The Leo Triplet Galaxies and the Tidal Tail of NGC 3628
This popular group is famous as the Leo Triplet - a gathering of three magnificent galaxies in one field of view. Crowd pleasers when imaged with even modest telescopes, these galaxies can be introduced individually as NGC 3628 (top), M66 (bottom left), and M65 (bottom right). All three are large spiral galaxies. They tend to look dissimilar because their galactic disks are tilted at different angles to our line of sight. NGC 3628, nicknamed the hamburger galaxy, is seen edge-on, with obscuring dust lanes cutting across the plane of the galaxy, while the disks of M66 and M65 are both inclined enough to show off their spiral structure. Gravitational interactions between galaxies in the group have also left telltale signs, including the warped and inflated disk of NGC 3628 and the drawn out spiral arms of M66. But, perhaps most intriguing is the spectacular tail stretching left for about 300,000 light-years from NGC 3628's warped, edge-on disk. Known as a tidal tail, the structure has been drawn out of the galaxy by gravitational tides during brief but violent past interactions with its large neighbors. Not often imaged so distinctly, the tidal tail is composed of young bluish star clusters and star-forming regions (text adapted from APOD).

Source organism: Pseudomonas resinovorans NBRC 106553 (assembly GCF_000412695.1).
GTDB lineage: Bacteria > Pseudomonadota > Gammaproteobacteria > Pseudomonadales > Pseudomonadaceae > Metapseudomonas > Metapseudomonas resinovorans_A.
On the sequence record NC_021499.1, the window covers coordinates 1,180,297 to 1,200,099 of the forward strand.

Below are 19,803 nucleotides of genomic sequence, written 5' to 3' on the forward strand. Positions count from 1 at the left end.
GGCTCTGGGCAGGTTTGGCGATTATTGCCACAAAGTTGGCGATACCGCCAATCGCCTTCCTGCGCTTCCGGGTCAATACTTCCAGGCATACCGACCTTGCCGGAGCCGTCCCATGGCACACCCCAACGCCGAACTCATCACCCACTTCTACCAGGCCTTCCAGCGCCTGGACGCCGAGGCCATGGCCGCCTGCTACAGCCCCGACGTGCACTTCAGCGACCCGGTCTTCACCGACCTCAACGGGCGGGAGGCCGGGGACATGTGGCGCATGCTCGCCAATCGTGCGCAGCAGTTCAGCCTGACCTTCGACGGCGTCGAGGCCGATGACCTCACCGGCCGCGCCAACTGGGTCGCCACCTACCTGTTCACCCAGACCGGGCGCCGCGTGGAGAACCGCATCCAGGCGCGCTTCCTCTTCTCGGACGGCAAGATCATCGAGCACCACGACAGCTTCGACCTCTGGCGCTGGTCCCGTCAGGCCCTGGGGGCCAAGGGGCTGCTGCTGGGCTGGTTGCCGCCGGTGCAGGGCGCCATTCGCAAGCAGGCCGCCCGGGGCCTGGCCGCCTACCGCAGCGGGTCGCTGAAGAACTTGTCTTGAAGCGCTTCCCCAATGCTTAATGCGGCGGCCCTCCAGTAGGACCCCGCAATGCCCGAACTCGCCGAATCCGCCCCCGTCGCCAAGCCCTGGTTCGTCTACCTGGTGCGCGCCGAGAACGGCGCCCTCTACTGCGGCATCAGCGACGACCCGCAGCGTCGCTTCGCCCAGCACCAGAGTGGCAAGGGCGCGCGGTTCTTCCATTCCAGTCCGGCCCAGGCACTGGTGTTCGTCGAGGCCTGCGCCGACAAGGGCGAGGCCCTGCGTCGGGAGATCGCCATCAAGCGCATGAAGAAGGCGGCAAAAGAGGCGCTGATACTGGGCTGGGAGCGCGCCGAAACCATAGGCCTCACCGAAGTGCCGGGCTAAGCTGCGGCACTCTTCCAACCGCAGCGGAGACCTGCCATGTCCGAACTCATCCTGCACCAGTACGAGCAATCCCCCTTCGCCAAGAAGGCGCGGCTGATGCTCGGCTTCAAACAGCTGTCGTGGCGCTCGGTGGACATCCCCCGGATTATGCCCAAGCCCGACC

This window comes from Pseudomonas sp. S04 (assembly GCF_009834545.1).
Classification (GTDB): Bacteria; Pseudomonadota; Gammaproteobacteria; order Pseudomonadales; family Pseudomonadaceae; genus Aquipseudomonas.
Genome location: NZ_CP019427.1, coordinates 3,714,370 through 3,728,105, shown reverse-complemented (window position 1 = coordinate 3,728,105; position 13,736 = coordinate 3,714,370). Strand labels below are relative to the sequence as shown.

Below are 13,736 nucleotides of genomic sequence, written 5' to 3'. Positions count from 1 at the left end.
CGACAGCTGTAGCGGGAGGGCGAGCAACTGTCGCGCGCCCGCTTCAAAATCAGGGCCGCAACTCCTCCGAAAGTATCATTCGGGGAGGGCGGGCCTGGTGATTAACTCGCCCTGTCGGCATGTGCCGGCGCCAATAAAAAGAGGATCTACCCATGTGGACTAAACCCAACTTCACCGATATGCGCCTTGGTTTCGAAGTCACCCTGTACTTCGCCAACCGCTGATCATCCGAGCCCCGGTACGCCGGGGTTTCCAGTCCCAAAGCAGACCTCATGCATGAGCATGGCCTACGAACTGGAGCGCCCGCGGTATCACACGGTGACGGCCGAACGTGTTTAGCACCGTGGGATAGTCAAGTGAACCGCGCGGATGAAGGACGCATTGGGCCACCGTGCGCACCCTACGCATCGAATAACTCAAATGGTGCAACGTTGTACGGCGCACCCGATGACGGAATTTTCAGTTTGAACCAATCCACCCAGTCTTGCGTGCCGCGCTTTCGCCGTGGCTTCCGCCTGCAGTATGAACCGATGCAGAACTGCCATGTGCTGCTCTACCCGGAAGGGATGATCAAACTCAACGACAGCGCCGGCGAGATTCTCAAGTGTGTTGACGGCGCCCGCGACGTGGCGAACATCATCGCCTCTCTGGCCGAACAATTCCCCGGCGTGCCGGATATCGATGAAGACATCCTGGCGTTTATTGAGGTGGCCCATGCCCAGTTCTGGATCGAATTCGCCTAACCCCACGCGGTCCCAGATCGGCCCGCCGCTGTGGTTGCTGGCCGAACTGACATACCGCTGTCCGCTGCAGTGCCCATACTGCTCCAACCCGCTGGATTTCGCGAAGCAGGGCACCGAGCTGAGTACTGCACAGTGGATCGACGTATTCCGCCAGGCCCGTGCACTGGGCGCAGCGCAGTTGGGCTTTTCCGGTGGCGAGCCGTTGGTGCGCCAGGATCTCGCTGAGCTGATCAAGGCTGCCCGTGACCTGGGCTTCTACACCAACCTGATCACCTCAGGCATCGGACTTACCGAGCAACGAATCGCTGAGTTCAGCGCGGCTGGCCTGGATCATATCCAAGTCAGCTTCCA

Apo TEC140 (140/f7.2) - FLI Proline 16803 - L (280m) R (80m) G (40m) B (80m) - Warrumbungle Observatory, Coonabarabran, NSW, Australia